The draft would strike down the 1973 decision which guaranteed that abortion rights were protected by the federal constitutional protections of abortion rights and a subsequent 1992 decision – Planned Parenthood v. Casey – that maintained the right.
The draft was first circulated in early February, according to Politico but it has not been released as votes and language can change before opinions are officially released.
The formal opinion was originally not expected to be published until late June.
“Roe was egregiously wrong from the start,” Alito writes in the copy of the draft. “We hold that Roe and Casey must be overruled. It is time to heed the Constitution and return the issue of abortion to the people’s elected representatives.”
“That is what the Constitution and the rule of law demand,” he added.
A person close to the court proceedings said that four of the other conservative justices, Clarence Thomas, Neil Gorsuch, Brett Kavanaugh, and Amy Coney Barrett, voted with Alito in the conference after hearing oral arguments in December.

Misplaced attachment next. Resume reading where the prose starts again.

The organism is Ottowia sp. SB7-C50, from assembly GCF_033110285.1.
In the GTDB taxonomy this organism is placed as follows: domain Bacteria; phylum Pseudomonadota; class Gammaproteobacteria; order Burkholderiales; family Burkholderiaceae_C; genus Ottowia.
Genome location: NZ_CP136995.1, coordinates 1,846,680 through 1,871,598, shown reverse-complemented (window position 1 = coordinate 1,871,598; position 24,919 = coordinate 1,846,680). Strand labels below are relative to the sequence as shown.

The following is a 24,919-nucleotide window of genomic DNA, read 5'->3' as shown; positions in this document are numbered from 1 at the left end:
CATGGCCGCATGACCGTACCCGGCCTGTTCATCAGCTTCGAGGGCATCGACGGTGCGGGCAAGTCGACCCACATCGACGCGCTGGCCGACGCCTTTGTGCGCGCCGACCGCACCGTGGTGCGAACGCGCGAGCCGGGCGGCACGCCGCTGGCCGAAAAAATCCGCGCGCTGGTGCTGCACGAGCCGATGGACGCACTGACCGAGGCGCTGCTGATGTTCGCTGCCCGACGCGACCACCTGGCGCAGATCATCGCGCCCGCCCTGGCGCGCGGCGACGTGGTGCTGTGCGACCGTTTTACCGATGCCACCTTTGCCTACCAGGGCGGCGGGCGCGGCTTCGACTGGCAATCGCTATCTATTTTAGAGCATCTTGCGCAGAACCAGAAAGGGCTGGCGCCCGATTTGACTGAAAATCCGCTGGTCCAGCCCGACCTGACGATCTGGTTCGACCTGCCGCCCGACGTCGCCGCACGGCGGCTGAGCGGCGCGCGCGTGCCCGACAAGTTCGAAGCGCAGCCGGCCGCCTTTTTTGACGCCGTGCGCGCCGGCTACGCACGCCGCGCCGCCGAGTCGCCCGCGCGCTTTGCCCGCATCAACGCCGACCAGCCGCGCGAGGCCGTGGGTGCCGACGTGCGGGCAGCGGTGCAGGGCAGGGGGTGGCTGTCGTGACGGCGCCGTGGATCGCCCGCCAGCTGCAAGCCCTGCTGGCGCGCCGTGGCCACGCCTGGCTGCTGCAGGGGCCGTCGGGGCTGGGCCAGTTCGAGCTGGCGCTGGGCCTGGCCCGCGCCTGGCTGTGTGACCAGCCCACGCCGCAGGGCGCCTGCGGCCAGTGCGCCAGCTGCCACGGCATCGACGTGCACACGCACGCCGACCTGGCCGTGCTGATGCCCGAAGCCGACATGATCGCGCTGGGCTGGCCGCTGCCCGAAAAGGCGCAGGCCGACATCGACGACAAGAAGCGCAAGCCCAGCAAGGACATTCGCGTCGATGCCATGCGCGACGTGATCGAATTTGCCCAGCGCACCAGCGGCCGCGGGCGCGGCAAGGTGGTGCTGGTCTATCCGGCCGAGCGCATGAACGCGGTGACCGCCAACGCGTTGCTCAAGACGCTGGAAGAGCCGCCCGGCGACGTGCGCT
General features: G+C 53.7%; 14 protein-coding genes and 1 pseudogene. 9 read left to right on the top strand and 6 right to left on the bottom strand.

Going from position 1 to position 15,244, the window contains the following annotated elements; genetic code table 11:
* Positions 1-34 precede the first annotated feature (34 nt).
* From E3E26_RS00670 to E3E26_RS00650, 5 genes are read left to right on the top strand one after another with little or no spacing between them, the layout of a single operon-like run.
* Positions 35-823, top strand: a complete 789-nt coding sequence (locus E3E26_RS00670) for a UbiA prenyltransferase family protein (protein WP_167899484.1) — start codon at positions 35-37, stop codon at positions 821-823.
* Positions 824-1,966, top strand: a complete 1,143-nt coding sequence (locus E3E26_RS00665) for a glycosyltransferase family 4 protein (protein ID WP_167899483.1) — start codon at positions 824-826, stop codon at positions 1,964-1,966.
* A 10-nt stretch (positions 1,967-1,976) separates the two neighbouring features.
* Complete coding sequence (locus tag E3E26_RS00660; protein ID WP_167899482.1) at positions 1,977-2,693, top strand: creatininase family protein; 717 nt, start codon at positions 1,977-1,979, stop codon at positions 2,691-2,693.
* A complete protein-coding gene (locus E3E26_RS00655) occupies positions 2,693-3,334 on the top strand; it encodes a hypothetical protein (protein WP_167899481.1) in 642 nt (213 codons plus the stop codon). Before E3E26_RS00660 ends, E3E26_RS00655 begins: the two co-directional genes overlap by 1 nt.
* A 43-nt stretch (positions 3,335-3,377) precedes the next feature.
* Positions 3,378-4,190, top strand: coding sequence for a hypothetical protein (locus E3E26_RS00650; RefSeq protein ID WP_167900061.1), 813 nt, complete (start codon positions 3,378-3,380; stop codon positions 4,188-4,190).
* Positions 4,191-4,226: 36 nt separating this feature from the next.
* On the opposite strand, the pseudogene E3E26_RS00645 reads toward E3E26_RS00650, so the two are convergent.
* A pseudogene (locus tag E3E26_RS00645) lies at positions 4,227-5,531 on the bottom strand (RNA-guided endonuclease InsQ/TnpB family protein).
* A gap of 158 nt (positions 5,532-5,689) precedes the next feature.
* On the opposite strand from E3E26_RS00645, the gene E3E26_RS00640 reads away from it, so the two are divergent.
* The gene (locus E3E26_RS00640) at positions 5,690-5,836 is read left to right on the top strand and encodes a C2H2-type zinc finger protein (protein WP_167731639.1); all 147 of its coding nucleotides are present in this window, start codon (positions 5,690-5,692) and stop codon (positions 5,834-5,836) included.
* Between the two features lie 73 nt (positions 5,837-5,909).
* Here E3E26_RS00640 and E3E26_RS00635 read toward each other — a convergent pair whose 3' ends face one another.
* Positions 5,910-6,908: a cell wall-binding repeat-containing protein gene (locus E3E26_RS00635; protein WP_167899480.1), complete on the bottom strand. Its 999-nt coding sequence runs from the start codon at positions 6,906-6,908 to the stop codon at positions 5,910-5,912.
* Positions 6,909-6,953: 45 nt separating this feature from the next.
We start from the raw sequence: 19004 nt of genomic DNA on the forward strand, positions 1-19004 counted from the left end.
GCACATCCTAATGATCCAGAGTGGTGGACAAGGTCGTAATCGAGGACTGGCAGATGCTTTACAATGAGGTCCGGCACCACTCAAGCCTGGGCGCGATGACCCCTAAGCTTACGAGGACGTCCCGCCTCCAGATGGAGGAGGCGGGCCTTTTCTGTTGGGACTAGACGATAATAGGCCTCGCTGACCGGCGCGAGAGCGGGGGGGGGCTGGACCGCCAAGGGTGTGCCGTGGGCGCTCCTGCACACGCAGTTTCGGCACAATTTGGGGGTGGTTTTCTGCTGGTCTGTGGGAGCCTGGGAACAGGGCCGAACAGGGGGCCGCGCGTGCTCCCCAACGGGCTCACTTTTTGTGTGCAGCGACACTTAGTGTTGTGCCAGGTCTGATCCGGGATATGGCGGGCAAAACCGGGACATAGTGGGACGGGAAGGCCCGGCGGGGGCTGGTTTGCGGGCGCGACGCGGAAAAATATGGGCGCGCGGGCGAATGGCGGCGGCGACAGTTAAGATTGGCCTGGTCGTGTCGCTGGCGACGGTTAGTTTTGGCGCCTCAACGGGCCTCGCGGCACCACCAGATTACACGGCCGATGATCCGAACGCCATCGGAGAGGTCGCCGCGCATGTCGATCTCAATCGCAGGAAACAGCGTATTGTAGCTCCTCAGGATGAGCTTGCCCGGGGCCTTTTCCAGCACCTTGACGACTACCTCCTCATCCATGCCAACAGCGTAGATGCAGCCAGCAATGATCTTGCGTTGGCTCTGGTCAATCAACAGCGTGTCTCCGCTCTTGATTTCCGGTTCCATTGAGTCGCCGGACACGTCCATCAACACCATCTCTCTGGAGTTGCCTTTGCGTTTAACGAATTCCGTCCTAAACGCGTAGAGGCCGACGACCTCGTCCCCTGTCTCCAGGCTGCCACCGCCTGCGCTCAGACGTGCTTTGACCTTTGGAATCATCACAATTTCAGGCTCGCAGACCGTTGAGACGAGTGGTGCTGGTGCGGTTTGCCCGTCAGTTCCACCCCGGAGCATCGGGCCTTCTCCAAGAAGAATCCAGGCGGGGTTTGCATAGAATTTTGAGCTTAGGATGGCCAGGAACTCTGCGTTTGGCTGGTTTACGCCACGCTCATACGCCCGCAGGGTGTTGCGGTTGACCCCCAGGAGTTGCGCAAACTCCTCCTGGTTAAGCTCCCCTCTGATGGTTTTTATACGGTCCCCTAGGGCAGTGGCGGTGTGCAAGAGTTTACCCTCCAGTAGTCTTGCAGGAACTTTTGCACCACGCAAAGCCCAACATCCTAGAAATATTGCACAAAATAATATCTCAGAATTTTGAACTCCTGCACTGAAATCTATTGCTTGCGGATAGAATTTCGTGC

The three Democratic-appointed justices, Stephen Breyer, Sonia Sotomayor, and Elena Kagan, are reportedly working on one or more dissents. According to the source, it is unclear how Justice John Roberts plans to vote.
According to CNN, Roberts is willing to uphold the Mississippi law that would ban abortion at 15 weeks of pregnancy. The law currently states that the government “cannot interfere with a woman's choice to terminate a pregnancy before about 23 weeks, when a fetus could live outside the womb.”
After the draft opinion was released, a large crowd gathered outside the Supreme Court to voice their opinions.
The crowd began to protest using a variety of chants such as, “Hey, hey, ho, ho, Samuel Alito’s gotta go,” “We will not go back,” “Abortion rights are under attack, what do we do, stand up fight back,” and “Pack the courts.”
“This news is simply stunning for the Supreme Court as an institution,” said Steve Vladeck, CNN Supreme Court analyst and professor at the University of Texas School of Law. “Not only is the result it portends – the overruling of Roe and Casey – a shockwave to our constitutional politics, but we have never seen a leak remotely like this from inside the Court, where we’re not just hearing what the result is going to be, but we’re seeing the draft majority opinion in advance. It’s hard to believe that the former doesn’t help to explain the latter, but it’s an earthquake in both respects.”
Almost half of the states in the country have or will pass laws that ban abortion whereas others have enacted strict laws on the books to regulate the procedure.